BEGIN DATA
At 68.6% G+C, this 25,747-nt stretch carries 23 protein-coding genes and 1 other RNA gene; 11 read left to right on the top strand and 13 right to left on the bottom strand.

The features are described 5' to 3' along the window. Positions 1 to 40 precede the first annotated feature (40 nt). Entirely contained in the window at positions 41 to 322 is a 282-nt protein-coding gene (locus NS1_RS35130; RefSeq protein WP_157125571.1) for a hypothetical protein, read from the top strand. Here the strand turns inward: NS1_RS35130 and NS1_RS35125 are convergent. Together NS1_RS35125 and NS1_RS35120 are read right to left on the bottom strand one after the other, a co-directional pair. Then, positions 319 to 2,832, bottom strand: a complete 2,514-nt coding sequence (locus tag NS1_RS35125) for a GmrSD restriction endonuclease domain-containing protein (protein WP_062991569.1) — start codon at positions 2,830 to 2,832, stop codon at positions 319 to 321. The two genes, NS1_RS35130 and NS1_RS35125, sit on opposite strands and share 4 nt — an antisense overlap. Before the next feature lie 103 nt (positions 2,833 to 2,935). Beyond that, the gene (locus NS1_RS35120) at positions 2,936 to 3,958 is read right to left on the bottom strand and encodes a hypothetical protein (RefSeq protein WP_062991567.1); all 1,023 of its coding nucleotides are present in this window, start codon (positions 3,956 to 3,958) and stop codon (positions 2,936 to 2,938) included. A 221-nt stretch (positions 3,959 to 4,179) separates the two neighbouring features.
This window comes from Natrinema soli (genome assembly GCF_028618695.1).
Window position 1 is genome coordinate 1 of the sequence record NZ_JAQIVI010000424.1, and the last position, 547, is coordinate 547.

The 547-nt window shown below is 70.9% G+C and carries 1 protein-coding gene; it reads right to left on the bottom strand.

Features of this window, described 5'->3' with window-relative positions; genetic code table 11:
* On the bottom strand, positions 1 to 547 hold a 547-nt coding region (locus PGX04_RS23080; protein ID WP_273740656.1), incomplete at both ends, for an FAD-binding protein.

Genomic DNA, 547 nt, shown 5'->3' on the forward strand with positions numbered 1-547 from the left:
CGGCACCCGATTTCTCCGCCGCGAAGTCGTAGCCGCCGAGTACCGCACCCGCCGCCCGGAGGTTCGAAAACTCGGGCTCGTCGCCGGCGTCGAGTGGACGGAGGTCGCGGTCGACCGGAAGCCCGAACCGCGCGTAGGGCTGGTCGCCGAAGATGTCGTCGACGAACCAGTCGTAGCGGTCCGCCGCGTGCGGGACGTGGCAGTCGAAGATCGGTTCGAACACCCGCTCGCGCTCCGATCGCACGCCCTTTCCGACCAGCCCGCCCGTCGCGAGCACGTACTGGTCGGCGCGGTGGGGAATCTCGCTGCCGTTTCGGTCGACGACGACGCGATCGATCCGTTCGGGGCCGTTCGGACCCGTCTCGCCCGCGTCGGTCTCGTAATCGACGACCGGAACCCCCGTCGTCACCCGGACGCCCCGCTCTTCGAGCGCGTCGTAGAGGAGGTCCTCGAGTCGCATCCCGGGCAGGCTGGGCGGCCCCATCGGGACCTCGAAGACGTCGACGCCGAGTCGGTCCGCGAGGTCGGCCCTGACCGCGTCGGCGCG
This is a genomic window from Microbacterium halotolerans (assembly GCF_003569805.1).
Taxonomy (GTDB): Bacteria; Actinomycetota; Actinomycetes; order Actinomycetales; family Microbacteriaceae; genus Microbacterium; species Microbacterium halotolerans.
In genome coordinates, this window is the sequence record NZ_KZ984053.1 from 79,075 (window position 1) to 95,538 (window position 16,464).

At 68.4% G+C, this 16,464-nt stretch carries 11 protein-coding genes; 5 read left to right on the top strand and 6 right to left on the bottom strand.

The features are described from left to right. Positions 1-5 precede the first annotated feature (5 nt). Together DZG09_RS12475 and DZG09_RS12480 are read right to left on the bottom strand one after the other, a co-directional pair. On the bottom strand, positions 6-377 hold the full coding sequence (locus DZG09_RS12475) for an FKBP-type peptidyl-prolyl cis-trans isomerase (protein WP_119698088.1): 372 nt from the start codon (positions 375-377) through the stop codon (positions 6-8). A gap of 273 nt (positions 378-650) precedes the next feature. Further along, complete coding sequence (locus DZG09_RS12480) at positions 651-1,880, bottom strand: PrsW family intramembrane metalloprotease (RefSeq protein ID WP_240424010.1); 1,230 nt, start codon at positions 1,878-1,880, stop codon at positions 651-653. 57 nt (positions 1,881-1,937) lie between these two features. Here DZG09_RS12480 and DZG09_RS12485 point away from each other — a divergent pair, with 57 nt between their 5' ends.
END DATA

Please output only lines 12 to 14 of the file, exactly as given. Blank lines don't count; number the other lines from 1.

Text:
In genome coordinates, this window is the sequence record NZ_KZ984053.1 from 79,075 (window position 1) to 95,538 (window position 16,464).

At 68.4% G+C, this 16,464-nt stretch carries 11 protein-coding genes; 5 read left to right on the top strand and 6 right to left on the bottom strand.

The features are described from left to right. Positions 1-5 precede the first annotated feature (5 nt). Together DZG09_RS12475 and DZG09_RS12480 are read right to left on the bottom strand one after the other, a co-directional pair. On the bottom strand, positions 6-377 hold the full coding sequence (locus DZG09_RS12475) for an FKBP-type peptidyl-prolyl cis-trans isomerase (protein WP_119698088.1): 372 nt from the start codon (positions 375-377) through the stop codon (positions 6-8). A gap of 273 nt (positions 378-650) precedes the next feature. Further along, complete coding sequence (locus DZG09_RS12480) at positions 651-1,880, bottom strand: PrsW family intramembrane metalloprotease (RefSeq protein ID WP_240424010.1); 1,230 nt, start codon at positions 1,878-1,880, stop codon at positions 651-653. 57 nt (positions 1,881-1,937) lie between these two features. Here DZG09_RS12480 and DZG09_RS12485 point away from each other — a divergent pair, with 57 nt between their 5' ends.